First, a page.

The success of Legends is due to a phenomenal and dynamic team that is committed to and care so much about their work at Legends. Miss B puts that team together and heads up the operations and so is a vital part of Legends. I always say, when I go to Legends for the night and people approach me with queries or request, I tell them to go speak to the Boss – Miss B!

Unlike many other gay clubs, you made Legends an accepting place for drag queens…

The drag queens of Stonewall marched – when gay men would not – against abuse and discrimination for ALL gay people at great risk and injury to themselves. In essence, the Pride marches were born and the drag queens were the ones who had the courage when others didn’t. So, whether you understand why they drag or not, whether you like them or not, drag queens, in my opinion, must always have the respect and gratitude that they have earned. Legends’ motto is We are Family! How can that be achieved if we do not honour and respect the ‘mothers’ of our family?

RuPaul was slated by your business partner Stuart Hillary for her attitude when performing at Therapy. Has this put you off bringing out expensive international stars?

No I don’t think so. I’ve had the good fortune of working with some other fantastic artists that counter the experience we had with RuPaul. The biggest factor to consider is not the ‘diva-ness’ but rather the expense. I would love to bring Olivia Newton John out! Although, I can already hear anyone under 25 going – “who?”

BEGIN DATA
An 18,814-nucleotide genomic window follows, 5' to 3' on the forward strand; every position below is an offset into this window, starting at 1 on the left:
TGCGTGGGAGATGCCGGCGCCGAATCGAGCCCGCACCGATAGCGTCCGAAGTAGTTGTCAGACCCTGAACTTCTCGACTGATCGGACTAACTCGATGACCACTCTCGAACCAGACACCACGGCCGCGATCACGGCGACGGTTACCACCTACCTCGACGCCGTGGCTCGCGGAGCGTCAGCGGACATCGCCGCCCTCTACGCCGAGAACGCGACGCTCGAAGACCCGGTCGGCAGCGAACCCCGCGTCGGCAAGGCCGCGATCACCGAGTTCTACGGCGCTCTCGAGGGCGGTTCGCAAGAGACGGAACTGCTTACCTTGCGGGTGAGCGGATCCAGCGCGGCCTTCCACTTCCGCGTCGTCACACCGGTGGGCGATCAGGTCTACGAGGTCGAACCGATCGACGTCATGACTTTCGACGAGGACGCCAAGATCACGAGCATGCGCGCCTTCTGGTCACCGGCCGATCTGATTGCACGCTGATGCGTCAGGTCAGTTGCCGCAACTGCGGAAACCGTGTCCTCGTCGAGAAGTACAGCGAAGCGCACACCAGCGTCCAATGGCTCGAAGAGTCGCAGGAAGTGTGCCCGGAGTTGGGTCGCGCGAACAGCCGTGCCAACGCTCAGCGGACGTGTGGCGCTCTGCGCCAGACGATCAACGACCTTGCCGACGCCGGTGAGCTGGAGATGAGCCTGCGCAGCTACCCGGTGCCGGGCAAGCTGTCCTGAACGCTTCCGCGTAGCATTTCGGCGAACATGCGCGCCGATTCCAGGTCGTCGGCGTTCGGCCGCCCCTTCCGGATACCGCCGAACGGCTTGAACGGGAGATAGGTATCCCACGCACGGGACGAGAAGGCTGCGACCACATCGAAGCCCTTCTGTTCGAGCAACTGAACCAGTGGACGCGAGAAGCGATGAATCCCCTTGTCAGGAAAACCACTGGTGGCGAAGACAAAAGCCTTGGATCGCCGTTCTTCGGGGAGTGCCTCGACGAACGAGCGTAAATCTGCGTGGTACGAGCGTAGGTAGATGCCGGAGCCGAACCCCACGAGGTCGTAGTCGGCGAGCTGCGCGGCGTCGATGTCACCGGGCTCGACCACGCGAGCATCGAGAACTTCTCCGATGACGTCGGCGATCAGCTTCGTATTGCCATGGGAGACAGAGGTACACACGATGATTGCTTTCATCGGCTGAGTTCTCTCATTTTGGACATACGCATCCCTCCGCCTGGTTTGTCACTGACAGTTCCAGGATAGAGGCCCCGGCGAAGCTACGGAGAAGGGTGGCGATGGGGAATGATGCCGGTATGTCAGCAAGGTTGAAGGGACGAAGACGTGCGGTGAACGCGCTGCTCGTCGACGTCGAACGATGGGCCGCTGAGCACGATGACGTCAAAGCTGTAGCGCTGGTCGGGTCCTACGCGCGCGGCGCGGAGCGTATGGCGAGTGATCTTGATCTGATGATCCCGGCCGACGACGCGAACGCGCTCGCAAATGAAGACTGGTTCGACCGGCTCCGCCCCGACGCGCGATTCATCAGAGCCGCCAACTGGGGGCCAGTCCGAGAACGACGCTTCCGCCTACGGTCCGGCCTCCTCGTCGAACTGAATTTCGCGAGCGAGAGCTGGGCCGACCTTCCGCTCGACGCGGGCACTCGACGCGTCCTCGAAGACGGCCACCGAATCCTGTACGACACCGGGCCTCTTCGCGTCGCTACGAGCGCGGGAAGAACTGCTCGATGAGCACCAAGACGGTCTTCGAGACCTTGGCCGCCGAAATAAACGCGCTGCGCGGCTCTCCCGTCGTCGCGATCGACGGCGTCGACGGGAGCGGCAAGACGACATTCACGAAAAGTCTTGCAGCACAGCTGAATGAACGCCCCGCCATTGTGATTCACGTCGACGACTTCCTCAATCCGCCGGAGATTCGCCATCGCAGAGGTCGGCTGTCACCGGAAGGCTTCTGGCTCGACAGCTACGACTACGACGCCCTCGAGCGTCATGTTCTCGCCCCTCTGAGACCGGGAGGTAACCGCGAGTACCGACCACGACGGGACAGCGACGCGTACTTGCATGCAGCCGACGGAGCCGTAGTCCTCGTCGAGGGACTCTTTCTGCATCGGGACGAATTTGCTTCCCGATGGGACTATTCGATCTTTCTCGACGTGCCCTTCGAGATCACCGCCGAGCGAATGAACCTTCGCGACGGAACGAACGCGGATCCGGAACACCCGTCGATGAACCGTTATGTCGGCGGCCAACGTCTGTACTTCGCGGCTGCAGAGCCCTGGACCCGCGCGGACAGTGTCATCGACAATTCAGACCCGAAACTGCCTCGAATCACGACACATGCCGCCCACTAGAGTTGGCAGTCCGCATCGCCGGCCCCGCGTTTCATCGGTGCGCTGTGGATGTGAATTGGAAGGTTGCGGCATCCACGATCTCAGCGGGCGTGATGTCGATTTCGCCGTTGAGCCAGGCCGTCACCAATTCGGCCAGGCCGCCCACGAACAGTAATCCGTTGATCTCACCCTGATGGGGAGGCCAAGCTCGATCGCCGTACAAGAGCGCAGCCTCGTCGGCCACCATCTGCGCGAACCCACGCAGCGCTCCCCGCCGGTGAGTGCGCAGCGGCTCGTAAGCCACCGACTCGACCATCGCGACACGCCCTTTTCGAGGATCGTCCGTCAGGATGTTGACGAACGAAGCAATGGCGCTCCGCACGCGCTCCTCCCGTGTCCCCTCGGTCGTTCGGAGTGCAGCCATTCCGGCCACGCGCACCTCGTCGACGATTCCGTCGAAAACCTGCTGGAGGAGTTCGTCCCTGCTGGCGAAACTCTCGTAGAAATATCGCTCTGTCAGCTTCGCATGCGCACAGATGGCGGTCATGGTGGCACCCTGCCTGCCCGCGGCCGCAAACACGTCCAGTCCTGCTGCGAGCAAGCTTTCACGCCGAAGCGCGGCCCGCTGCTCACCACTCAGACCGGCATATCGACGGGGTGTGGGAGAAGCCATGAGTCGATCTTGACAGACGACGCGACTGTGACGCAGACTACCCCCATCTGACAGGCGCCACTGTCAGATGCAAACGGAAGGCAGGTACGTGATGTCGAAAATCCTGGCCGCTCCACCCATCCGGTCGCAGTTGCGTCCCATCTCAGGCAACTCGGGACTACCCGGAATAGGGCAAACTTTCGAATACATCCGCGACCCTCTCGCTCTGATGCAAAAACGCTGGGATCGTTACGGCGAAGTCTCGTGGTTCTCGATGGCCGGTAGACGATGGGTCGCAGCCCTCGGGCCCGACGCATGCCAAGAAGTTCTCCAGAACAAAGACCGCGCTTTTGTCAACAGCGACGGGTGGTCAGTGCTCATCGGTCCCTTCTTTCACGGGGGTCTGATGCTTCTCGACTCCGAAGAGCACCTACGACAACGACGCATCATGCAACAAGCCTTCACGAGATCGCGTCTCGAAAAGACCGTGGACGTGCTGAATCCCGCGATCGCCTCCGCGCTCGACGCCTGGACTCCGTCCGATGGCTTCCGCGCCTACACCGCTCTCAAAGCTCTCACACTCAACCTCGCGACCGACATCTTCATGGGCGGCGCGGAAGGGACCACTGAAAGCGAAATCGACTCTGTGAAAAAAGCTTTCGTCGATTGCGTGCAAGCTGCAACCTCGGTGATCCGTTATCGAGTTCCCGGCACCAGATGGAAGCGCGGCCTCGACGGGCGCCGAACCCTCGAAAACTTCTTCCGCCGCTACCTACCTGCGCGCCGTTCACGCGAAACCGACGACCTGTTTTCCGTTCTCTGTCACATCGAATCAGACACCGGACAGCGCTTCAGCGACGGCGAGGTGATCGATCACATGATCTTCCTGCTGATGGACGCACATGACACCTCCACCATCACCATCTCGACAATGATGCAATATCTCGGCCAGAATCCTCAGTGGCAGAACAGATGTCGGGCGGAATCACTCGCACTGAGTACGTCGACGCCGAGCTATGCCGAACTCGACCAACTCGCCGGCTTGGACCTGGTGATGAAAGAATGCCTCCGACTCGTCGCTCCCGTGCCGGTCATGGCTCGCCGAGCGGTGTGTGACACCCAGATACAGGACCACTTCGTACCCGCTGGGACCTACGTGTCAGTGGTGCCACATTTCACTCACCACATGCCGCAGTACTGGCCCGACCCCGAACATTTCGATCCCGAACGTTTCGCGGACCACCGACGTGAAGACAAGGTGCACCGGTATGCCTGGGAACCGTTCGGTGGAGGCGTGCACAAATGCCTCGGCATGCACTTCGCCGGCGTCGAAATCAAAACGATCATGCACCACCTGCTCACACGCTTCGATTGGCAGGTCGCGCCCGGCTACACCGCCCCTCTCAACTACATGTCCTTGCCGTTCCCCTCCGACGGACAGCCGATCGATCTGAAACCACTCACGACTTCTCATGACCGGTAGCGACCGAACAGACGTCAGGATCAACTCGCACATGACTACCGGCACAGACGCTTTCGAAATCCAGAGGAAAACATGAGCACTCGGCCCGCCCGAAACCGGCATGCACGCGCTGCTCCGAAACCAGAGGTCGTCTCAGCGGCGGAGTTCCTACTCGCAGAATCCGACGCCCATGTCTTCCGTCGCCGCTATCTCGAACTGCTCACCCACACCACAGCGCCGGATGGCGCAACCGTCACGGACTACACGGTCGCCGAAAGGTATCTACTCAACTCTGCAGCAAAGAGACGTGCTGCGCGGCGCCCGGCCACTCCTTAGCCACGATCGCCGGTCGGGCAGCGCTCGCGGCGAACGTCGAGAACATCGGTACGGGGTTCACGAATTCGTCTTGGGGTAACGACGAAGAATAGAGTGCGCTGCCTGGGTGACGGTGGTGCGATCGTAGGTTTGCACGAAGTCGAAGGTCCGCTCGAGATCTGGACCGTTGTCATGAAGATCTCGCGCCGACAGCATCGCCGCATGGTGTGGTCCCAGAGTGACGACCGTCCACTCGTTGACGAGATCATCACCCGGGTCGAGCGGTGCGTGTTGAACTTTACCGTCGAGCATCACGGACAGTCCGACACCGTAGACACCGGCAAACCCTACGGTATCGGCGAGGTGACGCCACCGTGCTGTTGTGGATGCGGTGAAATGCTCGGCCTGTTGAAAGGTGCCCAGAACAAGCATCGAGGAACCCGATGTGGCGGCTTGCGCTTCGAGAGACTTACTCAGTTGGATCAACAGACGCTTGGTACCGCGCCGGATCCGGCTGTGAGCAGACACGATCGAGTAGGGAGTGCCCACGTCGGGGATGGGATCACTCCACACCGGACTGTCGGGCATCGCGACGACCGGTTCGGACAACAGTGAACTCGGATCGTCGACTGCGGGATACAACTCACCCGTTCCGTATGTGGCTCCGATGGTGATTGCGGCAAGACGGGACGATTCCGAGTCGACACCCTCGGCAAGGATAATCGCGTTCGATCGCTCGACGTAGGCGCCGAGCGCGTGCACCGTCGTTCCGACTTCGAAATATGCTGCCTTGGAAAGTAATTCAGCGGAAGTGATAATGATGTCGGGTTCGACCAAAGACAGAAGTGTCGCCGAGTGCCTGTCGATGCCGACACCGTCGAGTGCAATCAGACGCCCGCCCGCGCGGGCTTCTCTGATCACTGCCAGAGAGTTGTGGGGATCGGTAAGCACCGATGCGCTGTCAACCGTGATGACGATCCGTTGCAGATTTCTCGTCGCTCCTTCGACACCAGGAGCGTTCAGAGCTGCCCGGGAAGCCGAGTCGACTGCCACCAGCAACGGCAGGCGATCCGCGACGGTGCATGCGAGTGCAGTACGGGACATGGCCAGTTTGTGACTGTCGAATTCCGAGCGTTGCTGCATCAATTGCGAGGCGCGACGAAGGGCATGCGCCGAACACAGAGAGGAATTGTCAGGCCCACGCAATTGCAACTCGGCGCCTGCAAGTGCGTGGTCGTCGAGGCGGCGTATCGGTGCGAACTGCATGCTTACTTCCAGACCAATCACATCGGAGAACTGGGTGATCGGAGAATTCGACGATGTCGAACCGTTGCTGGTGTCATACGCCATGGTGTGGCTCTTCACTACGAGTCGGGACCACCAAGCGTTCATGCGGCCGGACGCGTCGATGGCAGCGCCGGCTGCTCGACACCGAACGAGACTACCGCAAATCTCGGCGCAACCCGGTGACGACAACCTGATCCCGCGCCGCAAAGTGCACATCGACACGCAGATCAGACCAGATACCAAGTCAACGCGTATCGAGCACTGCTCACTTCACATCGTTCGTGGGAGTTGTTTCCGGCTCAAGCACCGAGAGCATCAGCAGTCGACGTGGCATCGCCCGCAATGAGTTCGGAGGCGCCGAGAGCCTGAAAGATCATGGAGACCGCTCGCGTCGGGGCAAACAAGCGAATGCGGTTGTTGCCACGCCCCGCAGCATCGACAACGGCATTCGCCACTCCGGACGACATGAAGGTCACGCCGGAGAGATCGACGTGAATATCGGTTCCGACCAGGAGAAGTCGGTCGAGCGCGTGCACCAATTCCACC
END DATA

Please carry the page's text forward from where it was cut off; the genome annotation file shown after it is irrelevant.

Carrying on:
There’s been some criticism of Legend’s door policy of restricting straight people. Is this not discriminatory?

This is one of those scenarios where we cannot please everyone and ultimately will probably offend some people in our own community. But there is a very definite reason behind the policy. Many gay guys will often bring their straight girlfriends with them, which has two consequences: Firstly a lot of straight guys start coming to the club to try to pick up straight woman. Then the straight guys, who are naturally assumed to be gay by the gay patrons, get hit on by gay guys resulting in very homophobic responses and making the gay patrons very uncomfortable in their own club.

The second consequence is that straight girls themselves harass the gay boys. They become infatuated with someone and say things like “you can’t be gay- let me make you straight.” And the more they drink, the more they become a problem. This has happened far too often with far too many clubs for it not to be a pattern. We are ultimately a gay club for gay patrons and we must protect the safety of our gay patrons in our club. Unfortunately, until homophobia has been removed from society, we must enforce such a policy.

How do you manage the politics that seem to be inherent between all the clubs and party promoters?

I avoid them. I’m too busy with my projects to get involved. I’ve always believed competition is good and that we should all work together. Ultimately, the more bars and clubs there are, the more people will come out.

What can we expect from Legends in the coming year?

We’re very excited by the success of Legends Live which has seen some top local performers perform for our patrons. We are going to expand on that as well as continually strive to bring the best gay entertainment to our patrons. We are hoping to work closely with some of our sister clubs to bring out international DJs and make our theme parties even better.